Air and aerosol sampling facilities
The RRS Sir David Attenborough will be equipped with air and aerosol sampling facilities, drawing air from two locations – the foremast platform, above the vessel’s bow, and from above the crow’s nest. These locations will further ensure undisturbed samples of clean, ambient air uncontaminated by ship emissions when the relative wind direction is from forward of the superstructure.
50mm-diameter stainless steel tubing with minimal bends will be used for the aerosol sampling system into the main armospheric science lab, below the foredeck. The aerosol lab will be located at the very top deck to minimise the distance between the sampling location and the laboratory.
Permanent scientific meteorological equipment will be mounted on both the foremast and above the bridge, providing back-up to these critical measurements by measuring in two locations. The meteorological instruments will have connections to the relevant atmospheric science laboratory space.
RRS Sir David Attenborough will further be equipped with the following meteorological and atmospheric instrumentation:
- An extensive suite of meteorological sensors to measure surface air pressure, wind speed and direction, air temperature and humidity, visibility, and precipitation (including the presence of freezing rain or icing conditions).
- Dew point chilled mirrored hygrometer to provide an accurate measure of humidity.
- Trace gas measurements will be made of carbon monoxide, carbon dioxide, methane and ozone. Measurements of carbon dioxide dissolved in sea water are also made.
- Solar/Infra Red radiometers provide downwelling radiative fluxes.
- Sea surface temperature is measured by a Heimann KT15 infra red temperature sensor, while bulk water temperature is measured at the pumped sea water inlet.
The polar oceanic regions are remote and inhospitable. Many key science questions are difficult to address because of lack of good measurement data.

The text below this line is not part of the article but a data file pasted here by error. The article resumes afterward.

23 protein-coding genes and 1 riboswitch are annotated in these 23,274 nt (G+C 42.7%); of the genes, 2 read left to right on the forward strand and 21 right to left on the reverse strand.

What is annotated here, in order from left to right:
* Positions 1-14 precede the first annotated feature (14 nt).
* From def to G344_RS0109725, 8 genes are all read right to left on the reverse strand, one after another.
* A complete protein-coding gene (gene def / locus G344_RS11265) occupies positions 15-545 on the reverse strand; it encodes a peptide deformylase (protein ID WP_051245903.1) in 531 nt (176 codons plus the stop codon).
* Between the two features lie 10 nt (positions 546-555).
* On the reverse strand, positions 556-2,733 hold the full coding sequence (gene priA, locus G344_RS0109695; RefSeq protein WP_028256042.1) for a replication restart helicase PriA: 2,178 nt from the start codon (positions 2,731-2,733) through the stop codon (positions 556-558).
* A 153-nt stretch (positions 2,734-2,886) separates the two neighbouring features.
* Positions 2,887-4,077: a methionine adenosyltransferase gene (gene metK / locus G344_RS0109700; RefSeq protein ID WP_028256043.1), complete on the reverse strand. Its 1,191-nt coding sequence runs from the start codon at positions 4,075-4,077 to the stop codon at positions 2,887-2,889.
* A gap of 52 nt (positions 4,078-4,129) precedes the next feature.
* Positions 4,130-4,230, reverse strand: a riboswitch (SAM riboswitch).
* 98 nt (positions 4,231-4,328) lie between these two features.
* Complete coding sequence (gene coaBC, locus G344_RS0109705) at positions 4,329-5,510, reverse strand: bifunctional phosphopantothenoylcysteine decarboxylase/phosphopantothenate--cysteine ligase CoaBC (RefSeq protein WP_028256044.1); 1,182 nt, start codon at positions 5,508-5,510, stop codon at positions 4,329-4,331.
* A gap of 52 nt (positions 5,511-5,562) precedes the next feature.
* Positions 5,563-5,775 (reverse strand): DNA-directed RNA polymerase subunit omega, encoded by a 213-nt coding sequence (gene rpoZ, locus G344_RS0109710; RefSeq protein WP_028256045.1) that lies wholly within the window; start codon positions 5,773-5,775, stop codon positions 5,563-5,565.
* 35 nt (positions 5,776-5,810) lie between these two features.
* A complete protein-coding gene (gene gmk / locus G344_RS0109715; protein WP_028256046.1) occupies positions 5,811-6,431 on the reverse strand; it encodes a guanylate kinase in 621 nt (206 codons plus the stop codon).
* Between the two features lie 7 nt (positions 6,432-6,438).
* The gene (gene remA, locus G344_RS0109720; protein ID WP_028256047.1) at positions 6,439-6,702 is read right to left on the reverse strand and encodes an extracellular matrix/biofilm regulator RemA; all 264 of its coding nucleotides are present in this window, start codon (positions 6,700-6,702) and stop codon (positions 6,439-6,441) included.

For example, we do not yet adequately understand the dominant sources of aerosols (small particles in the atmosphere) – these are likely to be different in different regions (open ocean, sea ice zone, biologically-active coastal waters) and also at different times of the year. It is important to understand aerosol sources because these small particles have a significant influence on the formation of clouds, as well as the cloud’s characteristics. Whether a cloud has a large number of small droplets or a small number of large droplets affects the way the cloud interacts with solar radiation, thus affecting the surface energy budget and near-surface atmospheric temperatures.
Long term measurements of greenhouse gases are essential for understanding how the atmosphere is evolving and for assessing the influence on global temperatures. In particular, the Southern Ocean is a key sink for carbon dioxide, with estimates that it has absorbed up to 50% of the human-related emissions that have entered the oceans. However, there is evidence that the ability of the Southern Ocean to remove carbon dioxide from the atmosphere is reducing. On-going measurements are needed to capture this change, and to understand the implications for future climate-projections which influence international climate policy.
Changes in atmospheric composition are driven also by growth in urban centres, changes in agricultural practice, and burning of biomass. Signals of these activities can be detected as continental air masses flow out over the oceans. In the Arctic, changes in shipping, enabled by retreat of sea ice, is likely to influence the composition of the regional atmosphere. The choice of instrumentation on board RRS Sir David Attenborough will provide fundamental observations to underpin studies of changing air quality due to anthropogenic changes.
The new facilities and instrumentation on the RRS Sir David Attenborough will enable scientists to tackled atmospheric science questions of key global relevance.